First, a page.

Joakim Noah to start in return
"Very excited, very excited," Noah said. "It's been awhile. I'm just excited to play basketball again."
Noah said his thumb feels "a lot better," and although there wasn't much contact in practice, he's not concerned how it will hold up.
"It's good to have him back with the team," coach Tom Thibodeau said. "It's another quality big up front. But we can't lose sight of how we got here. I think the important thing for us is to play really hard, play defense. Because he's back doesn't mean it's easier. It's still, it's hard. And we have to make sure we maintain our edge."
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The Bulls have gone 22-8 since Noah's last game on Dec. 15. At 38-16, the Bulls have the third-best record in the Eastern Conference and are within striking distance of Boston and Miami.
"I think it's more than just making the playoffs now," Noah said. "There's definitely a bigger picture, and we're excited to see where we stand."
That picture certainly includes a spot for Noah. The Bulls will have to make some adjustments, though.
"It's always hard working somebody into the lineup, especially when they've been out for a long time," Derrick Rose said. "You get used to not playing with them. So we'll have to see tomorrow."
The Bulls won 15 of 19 before the All-Star break, beating the Celtics to start the run and taking out San Antonio last week, and they'll get a big test when they host the Heat on Thursday.
They traded former first-round pick James Johnson to Toronto for a first-rounder the Raptors acquired in the Chris Bosh sign-and-trade. That pick could be used in another deal for a player like, say, Courtney Lee, Anthony Parker or Rasual Butler.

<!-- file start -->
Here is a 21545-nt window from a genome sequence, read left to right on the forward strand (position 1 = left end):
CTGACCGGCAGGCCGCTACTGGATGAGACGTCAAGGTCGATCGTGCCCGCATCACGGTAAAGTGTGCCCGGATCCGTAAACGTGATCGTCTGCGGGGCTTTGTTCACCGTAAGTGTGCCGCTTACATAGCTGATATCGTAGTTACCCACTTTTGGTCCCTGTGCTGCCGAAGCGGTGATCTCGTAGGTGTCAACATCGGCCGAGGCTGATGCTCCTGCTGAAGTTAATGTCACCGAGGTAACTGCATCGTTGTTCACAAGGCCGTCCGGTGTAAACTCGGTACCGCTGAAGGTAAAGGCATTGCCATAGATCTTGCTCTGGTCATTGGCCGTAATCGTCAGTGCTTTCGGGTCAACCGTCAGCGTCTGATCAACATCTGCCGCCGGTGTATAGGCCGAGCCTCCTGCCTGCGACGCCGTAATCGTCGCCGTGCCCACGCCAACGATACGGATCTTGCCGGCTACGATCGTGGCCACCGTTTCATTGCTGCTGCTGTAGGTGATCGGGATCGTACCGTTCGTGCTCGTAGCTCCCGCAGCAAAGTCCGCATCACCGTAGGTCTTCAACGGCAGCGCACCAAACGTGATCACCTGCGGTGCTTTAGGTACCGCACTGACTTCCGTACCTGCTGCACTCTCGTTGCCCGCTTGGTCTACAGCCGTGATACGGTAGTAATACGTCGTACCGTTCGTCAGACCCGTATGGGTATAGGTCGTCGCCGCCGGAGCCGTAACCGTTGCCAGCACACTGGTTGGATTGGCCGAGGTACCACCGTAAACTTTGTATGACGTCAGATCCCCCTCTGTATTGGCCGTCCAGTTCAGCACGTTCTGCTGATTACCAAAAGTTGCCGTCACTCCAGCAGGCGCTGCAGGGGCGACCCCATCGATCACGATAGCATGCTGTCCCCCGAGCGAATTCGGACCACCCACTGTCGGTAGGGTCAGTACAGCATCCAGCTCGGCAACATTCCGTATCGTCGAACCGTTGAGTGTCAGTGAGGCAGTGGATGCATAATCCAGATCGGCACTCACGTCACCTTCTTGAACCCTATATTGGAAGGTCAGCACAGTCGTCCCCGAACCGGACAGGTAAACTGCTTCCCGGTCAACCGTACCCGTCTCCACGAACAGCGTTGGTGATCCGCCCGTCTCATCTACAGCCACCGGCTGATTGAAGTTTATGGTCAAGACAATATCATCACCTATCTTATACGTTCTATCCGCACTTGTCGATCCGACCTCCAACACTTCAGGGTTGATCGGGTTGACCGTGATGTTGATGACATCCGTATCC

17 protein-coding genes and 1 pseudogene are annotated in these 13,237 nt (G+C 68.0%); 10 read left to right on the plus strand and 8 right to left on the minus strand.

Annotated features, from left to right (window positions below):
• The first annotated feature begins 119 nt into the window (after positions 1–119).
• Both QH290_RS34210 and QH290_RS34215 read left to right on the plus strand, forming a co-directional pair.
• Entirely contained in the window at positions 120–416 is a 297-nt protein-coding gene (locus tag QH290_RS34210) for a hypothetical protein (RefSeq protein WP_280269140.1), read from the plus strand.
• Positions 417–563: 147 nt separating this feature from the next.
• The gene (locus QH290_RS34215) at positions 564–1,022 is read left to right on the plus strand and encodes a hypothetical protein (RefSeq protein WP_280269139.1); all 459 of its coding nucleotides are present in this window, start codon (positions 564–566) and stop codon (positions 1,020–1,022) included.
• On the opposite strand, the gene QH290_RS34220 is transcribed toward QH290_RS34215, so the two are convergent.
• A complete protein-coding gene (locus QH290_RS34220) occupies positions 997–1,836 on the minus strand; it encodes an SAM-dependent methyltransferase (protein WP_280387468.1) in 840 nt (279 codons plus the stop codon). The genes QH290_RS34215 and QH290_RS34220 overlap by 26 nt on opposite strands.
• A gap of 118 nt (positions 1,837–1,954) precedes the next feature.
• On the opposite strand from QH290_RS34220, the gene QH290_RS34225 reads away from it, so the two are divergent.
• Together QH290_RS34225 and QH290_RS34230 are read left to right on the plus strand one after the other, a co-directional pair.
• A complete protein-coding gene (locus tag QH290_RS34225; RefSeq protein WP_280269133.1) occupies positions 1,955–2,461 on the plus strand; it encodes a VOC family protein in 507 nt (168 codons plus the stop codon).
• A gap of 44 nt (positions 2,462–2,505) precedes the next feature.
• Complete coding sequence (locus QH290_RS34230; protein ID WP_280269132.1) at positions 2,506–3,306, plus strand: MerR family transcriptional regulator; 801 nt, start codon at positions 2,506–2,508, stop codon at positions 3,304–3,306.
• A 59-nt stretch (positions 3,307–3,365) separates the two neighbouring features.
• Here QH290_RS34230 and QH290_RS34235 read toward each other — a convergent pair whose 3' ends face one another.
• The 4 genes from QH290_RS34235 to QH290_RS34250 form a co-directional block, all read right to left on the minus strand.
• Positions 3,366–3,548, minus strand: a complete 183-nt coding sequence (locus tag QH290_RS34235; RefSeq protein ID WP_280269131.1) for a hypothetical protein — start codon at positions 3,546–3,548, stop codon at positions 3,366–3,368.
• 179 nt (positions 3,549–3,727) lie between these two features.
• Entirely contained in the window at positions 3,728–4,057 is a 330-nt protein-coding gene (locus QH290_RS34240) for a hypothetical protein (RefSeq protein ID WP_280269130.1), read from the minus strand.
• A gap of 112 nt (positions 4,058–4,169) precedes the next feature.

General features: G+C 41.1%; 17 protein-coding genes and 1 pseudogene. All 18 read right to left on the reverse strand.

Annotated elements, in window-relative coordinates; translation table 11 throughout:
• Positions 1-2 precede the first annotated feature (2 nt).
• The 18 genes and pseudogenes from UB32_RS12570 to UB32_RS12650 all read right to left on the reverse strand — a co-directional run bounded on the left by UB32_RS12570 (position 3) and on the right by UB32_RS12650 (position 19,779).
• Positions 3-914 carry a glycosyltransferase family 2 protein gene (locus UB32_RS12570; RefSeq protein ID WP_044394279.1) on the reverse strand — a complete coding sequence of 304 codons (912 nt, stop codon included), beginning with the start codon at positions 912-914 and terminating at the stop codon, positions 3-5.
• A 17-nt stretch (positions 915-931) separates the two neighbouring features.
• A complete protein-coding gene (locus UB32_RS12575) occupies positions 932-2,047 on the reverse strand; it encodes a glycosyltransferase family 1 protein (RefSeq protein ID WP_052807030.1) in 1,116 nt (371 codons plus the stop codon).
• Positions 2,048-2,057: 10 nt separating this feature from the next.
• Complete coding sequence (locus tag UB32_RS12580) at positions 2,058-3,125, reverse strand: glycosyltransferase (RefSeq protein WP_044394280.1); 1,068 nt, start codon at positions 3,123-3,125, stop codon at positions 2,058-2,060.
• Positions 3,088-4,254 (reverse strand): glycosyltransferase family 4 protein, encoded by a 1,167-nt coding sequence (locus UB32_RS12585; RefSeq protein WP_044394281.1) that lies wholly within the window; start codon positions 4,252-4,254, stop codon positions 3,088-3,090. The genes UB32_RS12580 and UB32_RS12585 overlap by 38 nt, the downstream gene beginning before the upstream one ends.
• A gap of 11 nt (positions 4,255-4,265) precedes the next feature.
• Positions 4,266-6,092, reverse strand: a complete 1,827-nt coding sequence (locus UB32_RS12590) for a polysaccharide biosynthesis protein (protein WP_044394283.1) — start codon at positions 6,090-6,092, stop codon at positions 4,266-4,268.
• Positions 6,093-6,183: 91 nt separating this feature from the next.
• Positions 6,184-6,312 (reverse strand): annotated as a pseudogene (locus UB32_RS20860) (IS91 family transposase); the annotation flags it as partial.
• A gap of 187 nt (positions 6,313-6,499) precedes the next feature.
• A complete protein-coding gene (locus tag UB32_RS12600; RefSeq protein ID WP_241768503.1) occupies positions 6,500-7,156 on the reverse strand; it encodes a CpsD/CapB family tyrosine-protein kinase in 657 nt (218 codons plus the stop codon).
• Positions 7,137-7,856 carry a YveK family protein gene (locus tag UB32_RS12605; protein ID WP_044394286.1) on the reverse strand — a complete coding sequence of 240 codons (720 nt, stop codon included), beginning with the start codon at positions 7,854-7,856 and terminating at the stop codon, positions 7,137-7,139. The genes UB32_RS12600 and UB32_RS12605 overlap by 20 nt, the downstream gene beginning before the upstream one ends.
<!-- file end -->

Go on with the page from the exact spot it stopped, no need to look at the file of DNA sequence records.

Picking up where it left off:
Either way, they're in a good spot.
Noah could provide a spark and set off a few more fastbreaks with his rebounding, shot-blocking and ability to run the floor. He also plays an important part on offense with his passing and pick-and-roll ability even though he's not a great shooter.
Noah was averaging 14 points and 11.7 rebounds before his surgery to repair torn ligaments in his right thumb and hand. He has been working on his conditioning and shooting, and scrimmaging with a teammate after practice.
"There's nothing that you can do in practice that can actually simulate the intensity of a game," Thibodeau said. "We'll see how he responds once he's out there."
Thibodeau said the Bulls will try to work Noah back as quickly as possible.
"I don't know how he's going to respond out there. We'll see how he is," Thibodeau said. "And, obviously, we're going to try and get him up to starter's minutes as quickly as possible. It will be similar to what Carlos [Boozer] went through each game, a little bit more. And I think once they start playing it will come around pretty quickly."
Noah will replace Kurt Thomas in the starting lineup. Thomas, a 15-year veteran, has averaged 4.7 points and 5.9 rebounds and 24 minutes in Noah's place.
"I think most of [Noah's] strengths are team strengths: His team defense, his energy, his rebounding, his shot-blocking, his passing," Thibodeau said. "I think when you add those things, it helps your team in a lot of ways. And any time you can add a quality passer I think that it makes it that much harder to be guarded.
"I think he'll help us in all areas. I think the fact that it gives you another quality big, you can be even more aggressive with your defense ... I thought the big thing was at the start of the year we played with a quicker tempo, and a lot of that is his ability to rebound the ball and get out and run and beat teams down the floor."
Noah is simply ready to get back on the court.
"I think I always play with passion and fire," he said. "I'm ready. It's been a lot of waiting. I've been trying to be as patient as possible, but I'm really happy that it's finally here."
Nick Friedell covers the Bulls for ESPNChicago.com and ESPN 1000. Information from The Associated Press was used in this report.